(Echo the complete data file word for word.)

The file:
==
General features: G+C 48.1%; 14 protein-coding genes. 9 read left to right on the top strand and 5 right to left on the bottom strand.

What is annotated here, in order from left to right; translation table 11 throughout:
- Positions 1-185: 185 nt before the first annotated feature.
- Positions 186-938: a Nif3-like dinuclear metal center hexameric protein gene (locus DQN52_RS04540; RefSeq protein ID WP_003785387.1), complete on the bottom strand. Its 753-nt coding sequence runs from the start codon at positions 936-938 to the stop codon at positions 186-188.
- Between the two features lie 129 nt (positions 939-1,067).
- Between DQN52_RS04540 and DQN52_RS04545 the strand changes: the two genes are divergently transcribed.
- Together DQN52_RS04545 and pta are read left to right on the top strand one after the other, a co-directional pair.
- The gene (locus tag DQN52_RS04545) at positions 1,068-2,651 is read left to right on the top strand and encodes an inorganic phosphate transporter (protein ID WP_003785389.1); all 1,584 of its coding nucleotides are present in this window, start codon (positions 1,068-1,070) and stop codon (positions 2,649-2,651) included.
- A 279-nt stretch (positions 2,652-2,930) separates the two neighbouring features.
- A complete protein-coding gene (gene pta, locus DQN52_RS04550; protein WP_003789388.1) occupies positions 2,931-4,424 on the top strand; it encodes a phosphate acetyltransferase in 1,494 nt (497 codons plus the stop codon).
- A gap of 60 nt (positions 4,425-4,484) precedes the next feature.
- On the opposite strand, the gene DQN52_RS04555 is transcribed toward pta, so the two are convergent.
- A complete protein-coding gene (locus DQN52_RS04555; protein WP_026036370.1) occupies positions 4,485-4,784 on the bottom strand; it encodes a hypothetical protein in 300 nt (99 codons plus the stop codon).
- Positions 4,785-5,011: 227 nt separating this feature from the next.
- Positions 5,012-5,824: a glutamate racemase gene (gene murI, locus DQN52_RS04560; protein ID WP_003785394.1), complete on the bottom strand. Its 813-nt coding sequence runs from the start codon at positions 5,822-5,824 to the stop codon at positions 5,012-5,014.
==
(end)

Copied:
General features: G+C 48.1%; 14 protein-coding genes. 9 read left to right on the top strand and 5 right to left on the bottom strand.

What is annotated here, in order from left to right; translation table 11 throughout:
- Positions 1-185: 185 nt before the first annotated feature.
- Positions 186-938: a Nif3-like dinuclear metal center hexameric protein gene (locus DQN52_RS04540; RefSeq protein ID WP_003785387.1), complete on the bottom strand. Its 753-nt coding sequence runs from the start codon at positions 936-938 to the stop codon at positions 186-188.
- Between the two features lie 129 nt (positions 939-1,067).
- Between DQN52_RS04540 and DQN52_RS04545 the strand changes: the two genes are divergently transcribed.
- Together DQN52_RS04545 and pta are read left to right on the top strand one after the other, a co-directional pair.
- The gene (locus tag DQN52_RS04545) at positions 1,068-2,651 is read left to right on the top strand and encodes an inorganic phosphate transporter (protein ID WP_003785389.1); all 1,584 of its coding nucleotides are present in this window, start codon (positions 1,068-1,070) and stop codon (positions 2,649-2,651) included.
- A 279-nt stretch (positions 2,652-2,930) separates the two neighbouring features.
- A complete protein-coding gene (gene pta, locus DQN52_RS04550; protein WP_003789388.1) occupies positions 2,931-4,424 on the top strand; it encodes a phosphate acetyltransferase in 1,494 nt (497 codons plus the stop codon).
- A gap of 60 nt (positions 4,425-4,484) precedes the next feature.
- On the opposite strand, the gene DQN52_RS04555 is transcribed toward pta, so the two are convergent.
- A complete protein-coding gene (locus DQN52_RS04555; protein WP_026036370.1) occupies positions 4,485-4,784 on the bottom strand; it encodes a hypothetical protein in 300 nt (99 codons plus the stop codon).
- Positions 4,785-5,011: 227 nt separating this feature from the next.
- Positions 5,012-5,824: a glutamate racemase gene (gene murI, locus DQN52_RS04560; protein ID WP_003785394.1), complete on the bottom strand. Its 813-nt coding sequence runs from the start codon at positions 5,822-5,824 to the stop codon at positions 5,012-5,014.